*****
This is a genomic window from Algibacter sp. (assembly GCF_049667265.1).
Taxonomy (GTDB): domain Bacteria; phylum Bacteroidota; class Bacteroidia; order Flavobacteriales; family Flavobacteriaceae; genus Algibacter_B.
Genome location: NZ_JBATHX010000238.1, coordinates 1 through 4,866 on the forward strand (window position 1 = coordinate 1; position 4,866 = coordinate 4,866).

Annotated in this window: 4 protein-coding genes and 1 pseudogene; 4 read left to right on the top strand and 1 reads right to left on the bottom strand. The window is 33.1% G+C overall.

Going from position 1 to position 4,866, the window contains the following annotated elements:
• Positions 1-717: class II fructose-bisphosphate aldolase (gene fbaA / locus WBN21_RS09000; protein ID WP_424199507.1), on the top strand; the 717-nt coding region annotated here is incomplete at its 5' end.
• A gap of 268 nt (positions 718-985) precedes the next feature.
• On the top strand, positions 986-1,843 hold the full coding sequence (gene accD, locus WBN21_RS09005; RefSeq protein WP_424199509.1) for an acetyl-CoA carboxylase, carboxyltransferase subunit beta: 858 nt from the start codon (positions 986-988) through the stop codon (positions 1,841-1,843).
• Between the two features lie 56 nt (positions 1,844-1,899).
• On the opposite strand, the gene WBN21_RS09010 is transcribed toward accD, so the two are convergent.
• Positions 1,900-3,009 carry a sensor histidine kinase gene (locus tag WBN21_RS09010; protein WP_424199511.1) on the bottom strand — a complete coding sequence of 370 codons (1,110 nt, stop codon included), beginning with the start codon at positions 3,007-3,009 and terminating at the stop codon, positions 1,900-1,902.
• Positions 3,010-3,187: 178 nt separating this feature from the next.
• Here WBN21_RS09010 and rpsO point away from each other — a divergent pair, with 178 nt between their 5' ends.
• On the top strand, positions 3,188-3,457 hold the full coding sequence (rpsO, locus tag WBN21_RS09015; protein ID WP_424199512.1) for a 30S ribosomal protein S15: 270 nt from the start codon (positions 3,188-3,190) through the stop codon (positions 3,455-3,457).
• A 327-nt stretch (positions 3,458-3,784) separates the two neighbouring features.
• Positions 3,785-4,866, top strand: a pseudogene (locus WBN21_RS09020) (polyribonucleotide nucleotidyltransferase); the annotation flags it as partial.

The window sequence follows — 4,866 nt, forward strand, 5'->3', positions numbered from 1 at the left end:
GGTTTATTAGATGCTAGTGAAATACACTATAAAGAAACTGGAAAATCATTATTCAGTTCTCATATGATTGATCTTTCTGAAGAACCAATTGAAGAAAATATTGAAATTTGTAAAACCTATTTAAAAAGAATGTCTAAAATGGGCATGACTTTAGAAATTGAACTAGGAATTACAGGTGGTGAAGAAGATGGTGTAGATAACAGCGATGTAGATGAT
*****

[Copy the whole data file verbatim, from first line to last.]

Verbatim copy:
This is a genomic window from Algibacter sp. (assembly GCF_049667265.1).
Taxonomy (GTDB): domain Bacteria; phylum Bacteroidota; class Bacteroidia; order Flavobacteriales; family Flavobacteriaceae; genus Algibacter_B.
Genome location: NZ_JBATHX010000238.1, coordinates 1 through 4,866 on the forward strand (window position 1 = coordinate 1; position 4,866 = coordinate 4,866).

Annotated in this window: 4 protein-coding genes and 1 pseudogene; 4 read left to right on the top strand and 1 reads right to left on the bottom strand. The window is 33.1% G+C overall.

Going from position 1 to position 4,866, the window contains the following annotated elements:
• Positions 1-717: class II fructose-bisphosphate aldolase (gene fbaA / locus WBN21_RS09000; protein ID WP_424199507.1), on the top strand; the 717-nt coding region annotated here is incomplete at its 5' end.
• A gap of 268 nt (positions 718-985) precedes the next feature.
• On the top strand, positions 986-1,843 hold the full coding sequence (gene accD, locus WBN21_RS09005; RefSeq protein WP_424199509.1) for an acetyl-CoA carboxylase, carboxyltransferase subunit beta: 858 nt from the start codon (positions 986-988) through the stop codon (positions 1,841-1,843).
• Between the two features lie 56 nt (positions 1,844-1,899).
• On the opposite strand, the gene WBN21_RS09010 is transcribed toward accD, so the two are convergent.
• Positions 1,900-3,009 carry a sensor histidine kinase gene (locus tag WBN21_RS09010; protein WP_424199511.1) on the bottom strand — a complete coding sequence of 370 codons (1,110 nt, stop codon included), beginning with the start codon at positions 3,007-3,009 and terminating at the stop codon, positions 1,900-1,902.
• Positions 3,010-3,187: 178 nt separating this feature from the next.
• Here WBN21_RS09010 and rpsO point away from each other — a divergent pair, with 178 nt between their 5' ends.
• On the top strand, positions 3,188-3,457 hold the full coding sequence (rpsO, locus tag WBN21_RS09015; protein ID WP_424199512.1) for a 30S ribosomal protein S15: 270 nt from the start codon (positions 3,188-3,190) through the stop codon (positions 3,455-3,457).
• A 327-nt stretch (positions 3,458-3,784) separates the two neighbouring features.
• Positions 3,785-4,866, top strand: a pseudogene (locus WBN21_RS09020) (polyribonucleotide nucleotidyltransferase); the annotation flags it as partial.

The window sequence follows — 4,866 nt, forward strand, 5'->3', positions numbered from 1 at the left end:
GGTTTATTAGATGCTAGTGAAATACACTATAAAGAAACTGGAAAATCATTATTCAGTTCTCATATGATTGATCTTTCTGAAGAACCAATTGAAGAAAATATTGAAATTTGTAAAACCTATTTAAAAAGAATGTCTAAAATGGGCATGACTTTAGAAATTGAACTAGGAATTACAGGTGGTGAAGAAGATGGTGTAGATAACAGCGATGTAGATGAT